Colorado senators pitch immigration compromise

Colorado senators pitch immigration compromise
© Greg Nash

Colorado Sens. Cory GardnerCory Scott GardnerSenators urge DOJ to probe whether Russians posed as Islamic extremist hackers to harass US military families GOP moderates hint at smooth confirmation ahead for Kavanaugh Overnight Defense: VA pick breezes through confirmation hearing | House votes to move on defense bill negotiations | Senate bill would set 'stringent' oversight on North Korea talks MORE (R) and Michael BennetMichael Farrand BennetHarley stunner spikes tension with Trump over trade policy Races to watch in Tuesday’s primaries Democrats protest Trump's immigration policy from Senate floor MORE (D) are pitching a bipartisan immigration compromise that includes a path to citizenship and money for President TrumpDonald John TrumpShocking summit with Putin caps off Trump’s turbulent Europe trip GOP lambasts Trump over performance in Helsinki Trump stuns the world at Putin summit MORE's border wall. 

The two senators filed an amendment on Wednesday as senators try to break a stalemate that is slowing the Senate's immigration debate. 
The plan would provide a pathway to citizenship for "Dreamers" — undocumented immigrants brought into the country as children. It would also appropriate $25 billion in border security funding, including money for the U.S.-Mexico border wall. 
"This legislation addresses [the Deferred Action for Childhood Arrivals program] and border security, and we are urging members on both sides of the aisle that want a solution to support our bipartisan approach to addressing our flawed immigration system," Gardner said in a statement.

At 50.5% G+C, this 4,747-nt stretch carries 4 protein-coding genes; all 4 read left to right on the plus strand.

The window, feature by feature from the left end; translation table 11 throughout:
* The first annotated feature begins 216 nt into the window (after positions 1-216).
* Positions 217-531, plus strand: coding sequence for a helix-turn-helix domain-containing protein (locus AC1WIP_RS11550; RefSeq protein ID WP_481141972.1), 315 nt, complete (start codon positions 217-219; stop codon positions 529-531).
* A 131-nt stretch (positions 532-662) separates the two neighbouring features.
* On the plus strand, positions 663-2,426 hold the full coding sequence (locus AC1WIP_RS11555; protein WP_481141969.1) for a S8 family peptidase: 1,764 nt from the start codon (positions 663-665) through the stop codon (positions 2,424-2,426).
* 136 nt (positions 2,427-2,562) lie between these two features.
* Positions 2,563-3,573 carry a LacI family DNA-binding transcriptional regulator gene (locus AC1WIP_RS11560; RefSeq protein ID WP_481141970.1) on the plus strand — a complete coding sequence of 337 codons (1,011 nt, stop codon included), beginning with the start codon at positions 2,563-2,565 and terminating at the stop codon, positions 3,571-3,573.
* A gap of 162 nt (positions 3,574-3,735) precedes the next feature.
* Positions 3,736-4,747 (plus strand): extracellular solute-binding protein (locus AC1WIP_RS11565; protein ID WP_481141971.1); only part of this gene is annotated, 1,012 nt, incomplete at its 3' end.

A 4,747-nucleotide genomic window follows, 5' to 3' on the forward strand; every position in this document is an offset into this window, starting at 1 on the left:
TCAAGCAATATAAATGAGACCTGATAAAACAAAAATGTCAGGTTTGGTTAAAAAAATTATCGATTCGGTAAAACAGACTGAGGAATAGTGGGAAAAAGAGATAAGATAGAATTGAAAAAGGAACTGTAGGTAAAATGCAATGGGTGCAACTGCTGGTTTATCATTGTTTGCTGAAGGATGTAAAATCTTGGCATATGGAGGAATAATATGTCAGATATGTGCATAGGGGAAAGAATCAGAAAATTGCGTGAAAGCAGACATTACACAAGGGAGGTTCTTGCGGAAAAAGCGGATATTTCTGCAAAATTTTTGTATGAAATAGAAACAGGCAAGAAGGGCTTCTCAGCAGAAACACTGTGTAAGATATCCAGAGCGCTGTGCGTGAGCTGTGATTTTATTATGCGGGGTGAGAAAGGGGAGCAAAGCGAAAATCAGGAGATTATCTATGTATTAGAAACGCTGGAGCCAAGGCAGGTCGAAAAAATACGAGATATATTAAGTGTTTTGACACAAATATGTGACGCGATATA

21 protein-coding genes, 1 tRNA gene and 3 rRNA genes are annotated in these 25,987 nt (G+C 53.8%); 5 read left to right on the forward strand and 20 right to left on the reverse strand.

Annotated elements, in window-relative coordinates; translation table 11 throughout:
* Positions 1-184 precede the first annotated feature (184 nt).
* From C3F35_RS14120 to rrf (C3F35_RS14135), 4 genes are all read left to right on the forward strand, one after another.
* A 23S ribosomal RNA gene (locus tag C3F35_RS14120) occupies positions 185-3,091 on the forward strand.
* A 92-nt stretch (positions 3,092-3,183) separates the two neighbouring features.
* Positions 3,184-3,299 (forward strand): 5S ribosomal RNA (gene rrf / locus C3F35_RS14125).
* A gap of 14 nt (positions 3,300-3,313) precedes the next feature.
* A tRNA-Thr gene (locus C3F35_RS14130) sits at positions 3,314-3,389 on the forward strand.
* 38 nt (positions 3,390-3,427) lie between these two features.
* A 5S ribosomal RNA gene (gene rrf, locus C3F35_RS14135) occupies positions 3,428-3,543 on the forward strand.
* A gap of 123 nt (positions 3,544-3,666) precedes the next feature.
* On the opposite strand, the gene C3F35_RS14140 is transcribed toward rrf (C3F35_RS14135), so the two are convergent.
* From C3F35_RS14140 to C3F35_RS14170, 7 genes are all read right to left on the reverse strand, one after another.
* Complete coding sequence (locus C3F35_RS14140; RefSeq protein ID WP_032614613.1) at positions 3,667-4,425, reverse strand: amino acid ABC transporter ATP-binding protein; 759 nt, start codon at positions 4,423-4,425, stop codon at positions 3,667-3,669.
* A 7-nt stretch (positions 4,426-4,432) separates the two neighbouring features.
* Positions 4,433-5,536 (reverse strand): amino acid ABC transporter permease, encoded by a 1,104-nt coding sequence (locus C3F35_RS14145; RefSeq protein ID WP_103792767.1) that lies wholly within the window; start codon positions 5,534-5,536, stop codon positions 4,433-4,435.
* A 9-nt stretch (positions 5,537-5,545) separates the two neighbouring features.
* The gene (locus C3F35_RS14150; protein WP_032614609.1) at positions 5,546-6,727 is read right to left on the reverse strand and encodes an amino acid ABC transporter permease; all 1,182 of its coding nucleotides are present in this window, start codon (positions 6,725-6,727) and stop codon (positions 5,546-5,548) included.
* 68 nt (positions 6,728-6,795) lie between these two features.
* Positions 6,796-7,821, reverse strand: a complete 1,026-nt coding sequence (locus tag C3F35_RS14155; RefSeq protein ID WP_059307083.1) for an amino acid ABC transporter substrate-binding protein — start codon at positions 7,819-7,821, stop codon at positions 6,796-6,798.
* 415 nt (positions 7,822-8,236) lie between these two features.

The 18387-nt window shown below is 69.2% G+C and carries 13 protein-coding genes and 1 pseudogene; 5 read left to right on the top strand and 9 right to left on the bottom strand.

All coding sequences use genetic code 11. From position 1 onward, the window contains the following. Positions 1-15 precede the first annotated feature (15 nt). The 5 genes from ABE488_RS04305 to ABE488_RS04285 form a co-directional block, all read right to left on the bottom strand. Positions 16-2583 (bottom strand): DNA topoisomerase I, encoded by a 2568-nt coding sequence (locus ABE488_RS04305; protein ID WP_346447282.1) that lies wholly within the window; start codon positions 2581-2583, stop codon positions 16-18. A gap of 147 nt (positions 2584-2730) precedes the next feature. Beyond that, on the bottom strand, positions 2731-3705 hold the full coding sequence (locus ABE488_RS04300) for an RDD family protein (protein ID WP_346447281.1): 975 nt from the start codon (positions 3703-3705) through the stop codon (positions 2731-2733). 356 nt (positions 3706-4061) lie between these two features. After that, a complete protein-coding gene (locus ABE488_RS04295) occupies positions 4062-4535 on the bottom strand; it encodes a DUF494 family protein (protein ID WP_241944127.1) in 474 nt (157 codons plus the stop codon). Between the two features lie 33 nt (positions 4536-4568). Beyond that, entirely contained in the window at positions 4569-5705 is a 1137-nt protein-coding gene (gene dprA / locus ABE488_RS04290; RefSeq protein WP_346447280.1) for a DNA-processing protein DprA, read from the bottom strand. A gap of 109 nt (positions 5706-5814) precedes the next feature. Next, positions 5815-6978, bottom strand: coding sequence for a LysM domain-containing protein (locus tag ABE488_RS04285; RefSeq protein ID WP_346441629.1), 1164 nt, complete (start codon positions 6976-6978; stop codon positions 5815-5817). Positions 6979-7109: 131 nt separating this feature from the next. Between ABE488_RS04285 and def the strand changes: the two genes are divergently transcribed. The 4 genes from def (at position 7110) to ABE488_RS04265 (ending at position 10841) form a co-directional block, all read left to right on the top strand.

Bennet added that the proposal is "the result of each side accepting some things they don't fully agree with."
The amendment would also boost the number of immigration judges and includes voluntary E-Verify, a program used by employers to check an individual's immigration status. 
The Department of Homeland Security slammed the proposal almost immediately, calling it the "Schumer bill."
“Gardner-Bennett bill, AKA the Schumer bill, violates the framework, would legalize unlimited numbers through chain migration, and leaves deadly loopholes intact," said Katie Waldman, a DHS spokeswoman. 
The plan is the latest bipartisan measure to come forward as Republican leaders look to wrap up the Senate's debate this week. 
Members of a bipartisan group led by Sen. Susan CollinsSusan Margaret CollinsThis week: GOP mulls vote on ‘abolish ICE’ legislation Dem infighting erupts over Supreme Court pick McConnell: Senate to confirm Kavanaugh by Oct. 1 MORE (R-Maine) are also expected to unveil their agreement on Wednesday. Bennet and Gardner have both been a part of those negotiations. 
Members of the group were tight-lipped leaving a Wednesday meeting about what their plan entailed, but Sen. Lindsey GrahamLindsey Olin GrahamTrump stuns the world at Putin summit Overnight Defense: Washington reeling from Trump, Putin press conference Ryan: 'The president must appreciate that Russia is not our ally' MORE (R-S.C.) said it would only deal with a fix for the Deferred Action for Childhood Arrivals program and border security. 
It's unclear if a narrower approach can pass the Senate, while House conservatives have warned its dead on arrival in their chamber. 
President Trump formally threw his support behind a conservative bill, spearheaded by Senate Judiciary Committee Chairman Chuck GrassleyCharles (Chuck) Ernest GrassleySenate GOP poised to break record on Trump's court picks This week: GOP mulls vote on ‘abolish ICE’ legislation Kavanaugh paper chase heats up MORE (R-Iowa) on Wednesday
That measure largely mirrors the White House framework, including a path to citizenship for 1.8 million undocumented immigrants brought to the U.S. as children, $25 billion in border security, tougher interior enforcement and new limits on legal immigration. 
But it's not expected to be able to win over 60 votes, despite the president's support.